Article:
I am unimpressed with the state’s K-12 pre-school education system, including the decisions Gov. Steve Sisolak made for schools at the height of the COVID-19 pandemic. Elected.

“Las Vegas-area schools rank worst in the nation for quality, and our state ranks 49th for education. How is this going to be accepted?” he said Tuesday. I asked in a press release.

Lombardo’s top education priorities include restoring funding to Nevada’s Read by Grade 3 program, repealing the Restorative Justice Student Discipline Act approved in 2019, and evaluating initiatives to divide Clark County School District. included.

A list of new ideas for reforming and improving Nevada’s education system demonstrates Lombardo’s expanding position on education. Lombardo has traditionally focused on expanding school choice, promoting workforce development and keeping schools safe.

He also criticized Sisolak for his leadership during the COVID-19 pandemic, but both candidates were criticized for ensuring access to quality education regardless of zip code and curbing teacher shortages in states. has expressed several similar goals for education in Nevada, including working for

Sisolak, like other governors across the country, temporarily closed schools statewide when the pandemic began in March 2020. As a result, the Washoe County School District has led to him returning students in-person with limited capacity for the 2020-21 school year, while the state’s largest school district, located in Clark County, has a full school district for most of the school year. distance learning continued.

In August 2021, before the start of last school year, Sisolak issued an emergency directive requiring staff across Nevada to wear face masks while in school. Only K-12 students at Clark and Washoe were required to wear masks at school, and all students were required to wear masks while on school buses. , was similar to recommendations from the Centers for Disease Control and Prevention.

Lombardo says Sisolak’s response to the COVID-19 pandemic was partly the catalyst for his decision to speak out against Sisolak.

But the state’s negative publicity surrounding education was an issue long before the pandemic and even before Sisolak’s tenure as governor. Lombardo’s plan to improve the state’s “failed education system” involves working with legislators, parents, students and educators to develop a 10-year education plan containing goals, objectives and accountability measures. It includes doing

Lombardo’s plan also targets school violence. This was a problem that was particularly felt in Clark County schools last school year. At a press conference in late March, the school district’s police chief shared that from 2021 until his 22nd year, his department had been forfeiting. On the school campus he had 25 firearms found and more than 3,000 reported assaults, shelling and fighting. This was important for the school district. The issue came to national attention after a high school teacher was brutally attacked by a student in May.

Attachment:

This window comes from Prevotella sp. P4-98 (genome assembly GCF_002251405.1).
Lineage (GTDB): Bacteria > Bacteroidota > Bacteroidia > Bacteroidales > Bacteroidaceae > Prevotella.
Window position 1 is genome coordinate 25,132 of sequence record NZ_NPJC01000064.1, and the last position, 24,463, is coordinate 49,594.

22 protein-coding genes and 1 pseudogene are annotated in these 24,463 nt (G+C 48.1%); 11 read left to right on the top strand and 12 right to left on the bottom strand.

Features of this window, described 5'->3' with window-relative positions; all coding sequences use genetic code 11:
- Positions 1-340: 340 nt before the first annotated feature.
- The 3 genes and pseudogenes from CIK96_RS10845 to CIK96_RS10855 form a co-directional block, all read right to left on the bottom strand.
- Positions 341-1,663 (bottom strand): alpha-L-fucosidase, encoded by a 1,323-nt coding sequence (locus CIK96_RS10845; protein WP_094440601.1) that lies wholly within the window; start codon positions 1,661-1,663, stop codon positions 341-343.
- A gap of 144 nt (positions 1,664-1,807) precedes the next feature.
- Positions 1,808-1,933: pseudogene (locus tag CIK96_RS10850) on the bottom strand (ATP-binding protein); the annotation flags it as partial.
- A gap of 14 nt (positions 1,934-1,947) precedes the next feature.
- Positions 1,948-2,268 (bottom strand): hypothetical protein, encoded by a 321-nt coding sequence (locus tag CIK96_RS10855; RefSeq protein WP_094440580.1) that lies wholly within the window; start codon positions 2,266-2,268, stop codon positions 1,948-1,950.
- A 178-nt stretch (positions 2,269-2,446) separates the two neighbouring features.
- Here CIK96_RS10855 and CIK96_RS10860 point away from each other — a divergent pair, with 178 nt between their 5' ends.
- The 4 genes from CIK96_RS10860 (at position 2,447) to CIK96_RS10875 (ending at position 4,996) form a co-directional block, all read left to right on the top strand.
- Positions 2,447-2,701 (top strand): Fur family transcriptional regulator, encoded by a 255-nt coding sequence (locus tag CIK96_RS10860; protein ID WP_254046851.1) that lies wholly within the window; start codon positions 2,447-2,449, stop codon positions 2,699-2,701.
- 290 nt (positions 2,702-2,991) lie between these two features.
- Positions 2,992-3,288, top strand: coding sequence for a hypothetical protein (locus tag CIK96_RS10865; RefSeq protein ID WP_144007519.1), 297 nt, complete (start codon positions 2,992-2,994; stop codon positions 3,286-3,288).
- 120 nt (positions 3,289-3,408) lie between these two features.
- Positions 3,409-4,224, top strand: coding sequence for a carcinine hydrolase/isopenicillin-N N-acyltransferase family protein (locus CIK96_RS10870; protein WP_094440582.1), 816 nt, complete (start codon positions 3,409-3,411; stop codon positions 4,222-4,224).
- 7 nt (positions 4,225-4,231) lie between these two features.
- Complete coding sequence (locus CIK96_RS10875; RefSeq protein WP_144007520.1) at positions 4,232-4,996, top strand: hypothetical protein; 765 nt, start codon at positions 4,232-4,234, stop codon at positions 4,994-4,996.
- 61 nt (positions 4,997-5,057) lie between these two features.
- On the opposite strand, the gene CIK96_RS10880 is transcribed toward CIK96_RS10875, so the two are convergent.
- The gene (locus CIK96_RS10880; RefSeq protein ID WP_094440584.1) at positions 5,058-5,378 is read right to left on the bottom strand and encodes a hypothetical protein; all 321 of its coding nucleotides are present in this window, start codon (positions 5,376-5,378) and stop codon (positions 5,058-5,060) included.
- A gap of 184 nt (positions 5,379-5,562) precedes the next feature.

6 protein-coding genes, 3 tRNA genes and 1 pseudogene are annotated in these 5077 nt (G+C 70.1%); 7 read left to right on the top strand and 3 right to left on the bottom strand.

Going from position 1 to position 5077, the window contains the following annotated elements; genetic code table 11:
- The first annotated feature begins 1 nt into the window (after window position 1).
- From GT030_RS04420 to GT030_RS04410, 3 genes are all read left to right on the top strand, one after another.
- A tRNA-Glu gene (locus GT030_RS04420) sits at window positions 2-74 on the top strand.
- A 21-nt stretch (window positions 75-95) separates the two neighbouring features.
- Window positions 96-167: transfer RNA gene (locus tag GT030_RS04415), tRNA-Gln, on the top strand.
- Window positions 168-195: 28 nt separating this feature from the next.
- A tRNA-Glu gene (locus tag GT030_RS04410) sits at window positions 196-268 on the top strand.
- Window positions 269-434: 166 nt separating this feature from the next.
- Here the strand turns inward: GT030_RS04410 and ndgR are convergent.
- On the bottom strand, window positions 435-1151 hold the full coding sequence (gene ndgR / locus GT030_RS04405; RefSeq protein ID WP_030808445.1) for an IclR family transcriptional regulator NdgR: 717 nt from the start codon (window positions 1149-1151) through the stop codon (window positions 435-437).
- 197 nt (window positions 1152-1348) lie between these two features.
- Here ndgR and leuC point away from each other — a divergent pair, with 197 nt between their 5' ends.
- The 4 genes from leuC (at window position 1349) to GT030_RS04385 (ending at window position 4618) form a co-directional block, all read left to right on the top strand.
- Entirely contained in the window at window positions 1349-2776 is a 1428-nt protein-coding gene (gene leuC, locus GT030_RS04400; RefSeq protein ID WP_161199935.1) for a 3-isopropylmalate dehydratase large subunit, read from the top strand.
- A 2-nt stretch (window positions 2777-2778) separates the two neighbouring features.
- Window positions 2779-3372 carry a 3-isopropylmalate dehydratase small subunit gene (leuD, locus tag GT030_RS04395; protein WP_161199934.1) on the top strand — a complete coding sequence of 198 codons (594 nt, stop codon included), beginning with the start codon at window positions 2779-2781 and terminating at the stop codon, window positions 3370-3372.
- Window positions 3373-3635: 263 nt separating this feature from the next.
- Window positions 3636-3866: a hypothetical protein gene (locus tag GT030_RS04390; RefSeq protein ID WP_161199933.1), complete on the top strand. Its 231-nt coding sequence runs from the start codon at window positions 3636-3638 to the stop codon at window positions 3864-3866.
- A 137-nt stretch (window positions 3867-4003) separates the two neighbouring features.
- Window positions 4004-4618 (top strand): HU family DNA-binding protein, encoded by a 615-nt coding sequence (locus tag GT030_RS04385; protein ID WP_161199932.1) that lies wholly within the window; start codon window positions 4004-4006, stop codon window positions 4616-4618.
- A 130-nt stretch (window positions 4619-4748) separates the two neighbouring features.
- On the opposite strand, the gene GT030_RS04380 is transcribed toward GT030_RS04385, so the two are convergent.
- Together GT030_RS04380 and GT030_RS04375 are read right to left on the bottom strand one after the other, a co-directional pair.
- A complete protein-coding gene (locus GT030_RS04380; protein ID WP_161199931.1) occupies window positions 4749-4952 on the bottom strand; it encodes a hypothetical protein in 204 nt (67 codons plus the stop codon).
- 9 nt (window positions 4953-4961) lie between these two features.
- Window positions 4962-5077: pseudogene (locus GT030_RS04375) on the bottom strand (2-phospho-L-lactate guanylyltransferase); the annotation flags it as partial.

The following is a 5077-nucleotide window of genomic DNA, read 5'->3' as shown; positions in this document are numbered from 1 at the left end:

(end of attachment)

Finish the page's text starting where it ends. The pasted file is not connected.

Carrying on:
After the incident, the Clark County Teachers Union seeks to reform student disciplinary practices to reduce dropouts through restorative justice, an approach that promotes non-punitive interventions and support to improve student behavior 2019 Cited law AB168 of the year. The Clark County Education Association says the law “handcuffs” educators and prevents them from reprimanding students for violent behavior. But one of her supporters of the law, Congressman Selena Torres (D-Las Vegas), rejected the claim, noting that the union at one point supported the passage of the law.

But whether the law is helping or hurting schools and students, Lombardo aims to repeal the law as a way to deal with school violence.

“Congressional Bill 168 was a disaster for our students and teachers,” he said. “It was disgraceful and should never have been passed.”

Read about Lombardo’s other education priorities below.

Recover funding for reading by 3rd grade

Lombardo called for the restoration of funding for the Read by Grade 3 programme, an initiative launched in 2015 by the then-government. Republican Brian Sandoval as a way to ensure that students are reading at grade level by the end of his junior year.

This program changed in 2019 with the passage of Bill AB289. The bill removed the program’s mandatory retention requirement. This meant that her junior year, who hadn’t reached grade-level reading, didn’t have to hold back. next school year.

“We need some negative sanctions related to bad behavior. It’s not bad behavior when it comes to children, but it’s bad behavior as part of our policy,” Lombardo said of the program in an interview in March. Nevada Independent.

Lombardo’s statement on Tuesday also claimed that the program “has been denied funding by the Sisolak government.” Funding for the program had previously been cut as part of pandemic-related budget cuts, but at the end of Congress in 2021, lawmakers restored about $500 million to the education budget. AB289 also added his $11 million funding to the program in 2019.